I remember when my Dad died, suddenly, aged 45. After the initial shock wore off, I was literally struck dumb, immobile, for a few days, faced with the enormity of knowing that all of his knowledge, all of his insights, his stories, all the stories that were attached with his possessions (of which he had few) were all lost. Had all been lost with him. Never to be told, discussed or laughed along with again. That hit me hard and, to this day, I’m still – occasionally – paralyzed by a fear that stems from that time. That I won’t know why he insisted on keeping chalk, loose, in his pockets after his lectures or where he was planning on taking his half-finished book, or why he took so long to set up his own consultancy. A million unresolved questions, hundreds of conversation starters that will never reach a conclusion. It’s terrifying for me and is, I think, what fuels my obsession with documentation. I can’t bear the thought of my children not knowing all the things they might like to know about me, were I, heaven forbid, to die tomorrow.

When my Dad died, I only wanted to have one thing of his: his gardening jumper that he used to wear when we went to the allotment together. It was a favourite Sunday morning activity of mine – accompanying him to the allotment to help him. I often wonder what the last thing I think of will be before I die and I wonder if it might be one of my very clear memories from walking to the allotment with him. Skipping alongside him, pure childhood joy in the joltingly fresh spring air, blackbirds singing to us as we went on our merry way, birds eggs, Tiffany blue, laying innocently in the nest in the hedge, worms, brusquely and accidentally halved, trying to burrow themselves back down in to the clots of soil. I’d like it if that were the case. They are some of my happiest memories, after all.

The jumper he wore seemed to capture so much of him, for me, that it was the only thing I wanted, in order to be able to remember him more clearly. I saw it, touched it, smelled it and I could, again, remember all the essentials about him – his patience, his sense of humour, how he made me believe 1000% in my self and my capabilities. It screamed ‘Dad’ to me. All he was – and still is – to me. My rock. But I digress, as I’m not going to be able to keep the jumper in my box because I no longer have access to it or its comfort – it was lost ‘accidentally’ by my Mum in a cull of my childhood home a few years ago. Not remembering it meant the world to me, it was thrown out, deemed no longer necessary, no longer worthy of a place in the new life she is forging for herself. Tears were shed, are still shed, for it, but – ultimately – I have rationalised this to myself, that it was, after all, just a ‘thing’.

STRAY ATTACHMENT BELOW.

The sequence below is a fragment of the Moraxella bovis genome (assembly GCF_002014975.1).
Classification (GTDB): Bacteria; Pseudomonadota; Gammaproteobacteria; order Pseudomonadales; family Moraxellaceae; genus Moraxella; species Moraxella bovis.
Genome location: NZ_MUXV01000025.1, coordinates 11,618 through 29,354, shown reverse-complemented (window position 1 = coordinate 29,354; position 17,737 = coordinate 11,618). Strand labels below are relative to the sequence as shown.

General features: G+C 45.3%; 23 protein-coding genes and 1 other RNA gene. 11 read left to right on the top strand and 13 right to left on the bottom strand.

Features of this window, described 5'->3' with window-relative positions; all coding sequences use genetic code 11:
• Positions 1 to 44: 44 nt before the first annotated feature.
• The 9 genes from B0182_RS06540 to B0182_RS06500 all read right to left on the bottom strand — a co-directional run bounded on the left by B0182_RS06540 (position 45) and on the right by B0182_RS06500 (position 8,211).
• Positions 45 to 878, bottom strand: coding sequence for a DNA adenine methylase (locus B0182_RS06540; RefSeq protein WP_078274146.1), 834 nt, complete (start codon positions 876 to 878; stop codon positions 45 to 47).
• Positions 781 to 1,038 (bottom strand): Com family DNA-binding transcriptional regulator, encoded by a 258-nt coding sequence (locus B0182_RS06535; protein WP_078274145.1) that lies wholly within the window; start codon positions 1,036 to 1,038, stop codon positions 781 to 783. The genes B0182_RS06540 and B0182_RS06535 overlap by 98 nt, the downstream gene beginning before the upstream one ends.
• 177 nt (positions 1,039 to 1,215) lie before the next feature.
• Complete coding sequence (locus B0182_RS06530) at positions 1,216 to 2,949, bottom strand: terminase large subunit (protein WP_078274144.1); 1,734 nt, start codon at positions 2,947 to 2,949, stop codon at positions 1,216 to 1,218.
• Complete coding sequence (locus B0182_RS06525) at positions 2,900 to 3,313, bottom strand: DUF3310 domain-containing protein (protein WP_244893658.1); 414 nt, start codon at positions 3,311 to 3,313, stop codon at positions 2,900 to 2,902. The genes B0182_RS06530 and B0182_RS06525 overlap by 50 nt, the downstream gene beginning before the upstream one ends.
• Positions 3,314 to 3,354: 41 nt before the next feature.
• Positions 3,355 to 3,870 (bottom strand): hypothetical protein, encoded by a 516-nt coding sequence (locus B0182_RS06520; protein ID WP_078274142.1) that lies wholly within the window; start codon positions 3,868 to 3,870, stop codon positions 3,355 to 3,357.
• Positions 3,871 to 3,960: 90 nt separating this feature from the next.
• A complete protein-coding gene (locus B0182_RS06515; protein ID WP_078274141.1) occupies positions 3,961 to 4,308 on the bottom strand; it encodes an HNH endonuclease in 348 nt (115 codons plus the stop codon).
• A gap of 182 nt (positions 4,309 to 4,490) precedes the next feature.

What, then, does make it in to my small box labelled ‘must be rescued in the event of a fire’? His half-finished book, written long-hand. It sits on my desk. A simultaneous reminder that we can all do great things with our ‘one wild and precious life’ and that life is too too short. He’s dead, the book is dead, but there it sits – used, often, as my mouse pad and flicked through when I’m in  need of some perspective and comfort. The book wills me on to ‘dare greatly’ and to just get on with it, especially in those moments when I simply don’t want to ‘get on with it’. He’s no longer here in a physical sense but his power is still with me, forcing me on to be a better me. The dream Helen.

Thanks, Dad: even in death you continue to teach me, to show me the way.

What else makes it in to the box? My Grandad’s letters – all two of them. He wasn’t a letter-writing man but wrote me two, in very quick succession, when I went down to the ‘Big Smoke’ as he used to call it, to start University. The small mining town girl making it big and heading off to where the streets are paved with gold, her Grandad, I imagine, worried sick thinking about all the horrible things that could befall me. If that wasn’t enough to make him put pen to paper, I don’t know what would have been! The first letter tells a story of him, recently married, being paid a visit by the police (a mix up, thankfully), the second contains a joke letter about how the Irish write letters (he was Irish, his parents having come to the town he lived in all his life to open a Catholic Church). Both of them transport me, immediately, to sitting with him at the dining table, him telling me stories, making me laugh with his very unique and infallible sense of humour. I take them out, often, just to touch them and read them, the words guaranteed to make me laugh hard just when I need a pick me up, laugh so hard, indeed, that the tears come, quickly replaced by ‘real tears’ (as my Gran would have said) when I remember his recent death.